Have You Been In To See Dr. Google?

Screen Shot 2013-01-15 at 9.45.29 AMFor practicing physicians, there’s a tricky balance in believing that the internet can help save lives.

I’m a doctor who encourages families to look up health info online and one who believes technology will afford improved partnerships. Yet, when we’re in the old-fashioned exam room, there isn’t always a place for the internet. Many clinics block video-streaming sites and don’t allow for traditional email exchanges between clinicians and patients. It’s hard to “send” patients information discussed during the visit. In the 10 or 20 minutes we have together, time is precious. Truth be told, health care remains wary of doctors and patients communicating when they’re not in exam room. Most insurers won’t reimburse or pay for electronic communication between patients and their clinicians. So doctors are often forced to bring you into the office to provide expertise. New data today may help change this paradigm. Reality is, many of us are using the internet as a tool for health care.

For at least 1/3 of American adults, the internet is a diagnostic tool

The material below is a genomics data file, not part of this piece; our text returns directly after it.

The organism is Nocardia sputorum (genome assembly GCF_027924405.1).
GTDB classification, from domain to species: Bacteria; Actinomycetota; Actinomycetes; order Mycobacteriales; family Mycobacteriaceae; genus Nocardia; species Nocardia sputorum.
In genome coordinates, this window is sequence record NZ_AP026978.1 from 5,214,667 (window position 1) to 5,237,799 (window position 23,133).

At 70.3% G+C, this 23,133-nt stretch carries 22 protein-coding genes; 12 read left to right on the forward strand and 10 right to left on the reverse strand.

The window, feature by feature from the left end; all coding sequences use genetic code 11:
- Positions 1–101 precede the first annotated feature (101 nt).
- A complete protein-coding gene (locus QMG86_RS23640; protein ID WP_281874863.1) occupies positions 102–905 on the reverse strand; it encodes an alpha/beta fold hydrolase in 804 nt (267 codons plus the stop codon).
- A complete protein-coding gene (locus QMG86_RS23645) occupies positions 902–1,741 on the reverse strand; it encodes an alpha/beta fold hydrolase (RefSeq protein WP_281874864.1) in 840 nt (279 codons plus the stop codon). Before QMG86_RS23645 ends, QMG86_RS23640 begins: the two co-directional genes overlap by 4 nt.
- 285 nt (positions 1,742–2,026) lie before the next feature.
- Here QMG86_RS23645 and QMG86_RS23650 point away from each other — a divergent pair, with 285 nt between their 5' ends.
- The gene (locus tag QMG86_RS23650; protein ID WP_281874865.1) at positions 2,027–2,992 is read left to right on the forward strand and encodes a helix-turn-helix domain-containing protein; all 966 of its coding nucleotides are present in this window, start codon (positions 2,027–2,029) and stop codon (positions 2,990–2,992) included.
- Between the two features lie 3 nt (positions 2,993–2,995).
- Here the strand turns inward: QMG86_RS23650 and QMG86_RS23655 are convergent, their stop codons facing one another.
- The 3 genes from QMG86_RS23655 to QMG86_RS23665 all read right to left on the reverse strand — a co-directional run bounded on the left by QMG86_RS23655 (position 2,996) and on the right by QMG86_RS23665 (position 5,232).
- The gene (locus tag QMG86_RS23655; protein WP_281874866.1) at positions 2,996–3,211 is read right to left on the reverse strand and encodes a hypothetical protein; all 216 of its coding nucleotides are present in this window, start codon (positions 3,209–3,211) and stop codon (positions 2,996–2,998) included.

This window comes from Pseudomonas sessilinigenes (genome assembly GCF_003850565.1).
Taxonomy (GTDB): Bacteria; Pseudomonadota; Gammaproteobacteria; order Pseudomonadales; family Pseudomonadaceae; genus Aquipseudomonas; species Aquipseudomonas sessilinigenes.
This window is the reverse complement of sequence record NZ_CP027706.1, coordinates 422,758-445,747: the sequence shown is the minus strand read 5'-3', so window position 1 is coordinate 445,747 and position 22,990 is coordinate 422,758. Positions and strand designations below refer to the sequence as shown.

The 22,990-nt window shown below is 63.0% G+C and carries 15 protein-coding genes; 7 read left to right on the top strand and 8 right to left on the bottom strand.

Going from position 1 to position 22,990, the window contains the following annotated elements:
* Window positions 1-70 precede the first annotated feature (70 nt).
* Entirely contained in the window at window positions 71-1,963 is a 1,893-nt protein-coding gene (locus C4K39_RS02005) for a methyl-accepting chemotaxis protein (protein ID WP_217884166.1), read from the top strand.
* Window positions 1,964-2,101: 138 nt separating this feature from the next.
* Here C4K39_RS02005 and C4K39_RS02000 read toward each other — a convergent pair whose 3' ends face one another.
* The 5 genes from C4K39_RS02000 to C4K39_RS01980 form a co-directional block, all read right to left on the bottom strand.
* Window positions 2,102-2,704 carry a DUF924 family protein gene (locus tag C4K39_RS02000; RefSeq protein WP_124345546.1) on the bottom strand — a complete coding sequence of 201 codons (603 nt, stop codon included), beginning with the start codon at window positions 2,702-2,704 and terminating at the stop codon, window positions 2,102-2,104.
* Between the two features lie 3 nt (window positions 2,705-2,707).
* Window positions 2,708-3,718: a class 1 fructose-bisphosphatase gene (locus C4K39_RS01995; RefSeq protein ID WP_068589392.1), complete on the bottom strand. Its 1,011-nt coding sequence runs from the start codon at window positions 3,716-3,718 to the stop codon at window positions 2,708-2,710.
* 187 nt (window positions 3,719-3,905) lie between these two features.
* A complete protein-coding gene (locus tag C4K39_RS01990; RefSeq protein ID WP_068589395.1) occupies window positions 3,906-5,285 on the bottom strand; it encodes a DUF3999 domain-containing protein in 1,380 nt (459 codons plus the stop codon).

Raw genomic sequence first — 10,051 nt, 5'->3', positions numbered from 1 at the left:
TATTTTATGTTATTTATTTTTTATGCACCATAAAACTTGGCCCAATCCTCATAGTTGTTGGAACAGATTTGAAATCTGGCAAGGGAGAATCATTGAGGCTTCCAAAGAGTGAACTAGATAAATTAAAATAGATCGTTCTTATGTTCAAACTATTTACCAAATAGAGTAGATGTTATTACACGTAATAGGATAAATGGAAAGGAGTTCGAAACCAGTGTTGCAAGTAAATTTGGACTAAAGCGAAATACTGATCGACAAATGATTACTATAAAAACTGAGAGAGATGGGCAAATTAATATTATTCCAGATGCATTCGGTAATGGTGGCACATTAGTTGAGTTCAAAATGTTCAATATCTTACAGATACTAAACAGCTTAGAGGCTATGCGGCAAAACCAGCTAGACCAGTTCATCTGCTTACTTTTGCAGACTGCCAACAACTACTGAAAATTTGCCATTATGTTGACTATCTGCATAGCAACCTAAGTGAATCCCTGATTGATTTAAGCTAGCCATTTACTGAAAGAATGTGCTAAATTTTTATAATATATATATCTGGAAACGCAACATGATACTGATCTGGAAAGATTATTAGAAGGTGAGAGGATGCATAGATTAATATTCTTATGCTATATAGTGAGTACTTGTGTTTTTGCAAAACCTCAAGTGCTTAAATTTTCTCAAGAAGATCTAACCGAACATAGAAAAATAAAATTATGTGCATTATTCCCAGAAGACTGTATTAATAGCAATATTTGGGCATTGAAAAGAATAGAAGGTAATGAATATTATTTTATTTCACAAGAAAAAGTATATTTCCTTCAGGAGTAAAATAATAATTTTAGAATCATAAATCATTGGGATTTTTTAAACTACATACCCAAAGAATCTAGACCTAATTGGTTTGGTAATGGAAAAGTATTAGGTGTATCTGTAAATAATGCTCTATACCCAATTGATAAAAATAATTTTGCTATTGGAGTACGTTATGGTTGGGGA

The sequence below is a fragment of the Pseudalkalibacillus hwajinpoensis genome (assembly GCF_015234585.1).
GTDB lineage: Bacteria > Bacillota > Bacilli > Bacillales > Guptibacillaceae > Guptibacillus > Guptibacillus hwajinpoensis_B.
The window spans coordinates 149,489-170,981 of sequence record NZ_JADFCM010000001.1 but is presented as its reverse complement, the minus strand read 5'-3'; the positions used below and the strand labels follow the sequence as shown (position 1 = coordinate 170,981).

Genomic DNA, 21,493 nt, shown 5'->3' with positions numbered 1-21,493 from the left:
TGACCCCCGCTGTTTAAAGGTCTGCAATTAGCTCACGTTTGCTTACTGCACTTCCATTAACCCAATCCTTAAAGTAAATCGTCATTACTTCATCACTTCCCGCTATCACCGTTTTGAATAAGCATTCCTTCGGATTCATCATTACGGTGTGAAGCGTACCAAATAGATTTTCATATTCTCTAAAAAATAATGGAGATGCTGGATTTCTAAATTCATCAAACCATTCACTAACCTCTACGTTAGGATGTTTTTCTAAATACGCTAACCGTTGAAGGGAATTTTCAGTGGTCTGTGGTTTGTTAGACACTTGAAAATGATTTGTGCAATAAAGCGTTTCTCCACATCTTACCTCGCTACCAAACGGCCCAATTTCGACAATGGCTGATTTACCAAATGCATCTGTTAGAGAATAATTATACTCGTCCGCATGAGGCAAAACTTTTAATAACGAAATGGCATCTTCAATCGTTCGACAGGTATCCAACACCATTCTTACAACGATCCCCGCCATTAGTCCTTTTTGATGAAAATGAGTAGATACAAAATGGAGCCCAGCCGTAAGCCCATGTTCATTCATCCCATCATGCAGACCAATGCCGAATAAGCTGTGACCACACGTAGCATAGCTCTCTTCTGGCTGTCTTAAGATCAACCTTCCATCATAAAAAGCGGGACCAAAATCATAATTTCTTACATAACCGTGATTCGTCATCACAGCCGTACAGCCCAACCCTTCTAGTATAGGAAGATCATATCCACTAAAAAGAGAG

Yet, it’s not just insurers who may be wary of online info. Recently I read a patient review (online) from a parent who was frustrated I’d encouraged them to read the content on this blog. The comment implied that perhaps I was “pushing it.” And that’s the tricky part–when I first started writing this blog I was bashful to mention it in clinic. I wanted patients to feel comfortable NOT pressured. But now that I have over 350 blog posts showcasing research and pediatric health information it’s tantamount that I share it.  I mean, if I’m in the midst of a 15-minute visit and we touch on topics like getting a carbon monoxide monitor, the choking game, the Tdap shot, and the effects of TV on their kid’s developing brain, how could I not augment a parent or teens’ understanding by offering more information online?

Numerous studies find that what parents learn in the exam room with doctors isn’t retained. That’s where Dr Google comes in. Read full post »

What To Say About Pot

Screen Shot 2013-01-10 at 5.48.25 PMThis is a guest post from Lara Okoloko, LICSW, a clinical social worker who lives in Seattle area with her husband and two young children. She is co-founder and clinical director of Center for Advanced Recovery Solutions (CARES). CARES provides respectful, solution focused counseling to the parents of addicted young people. More about their services can be found at www.caresnw.com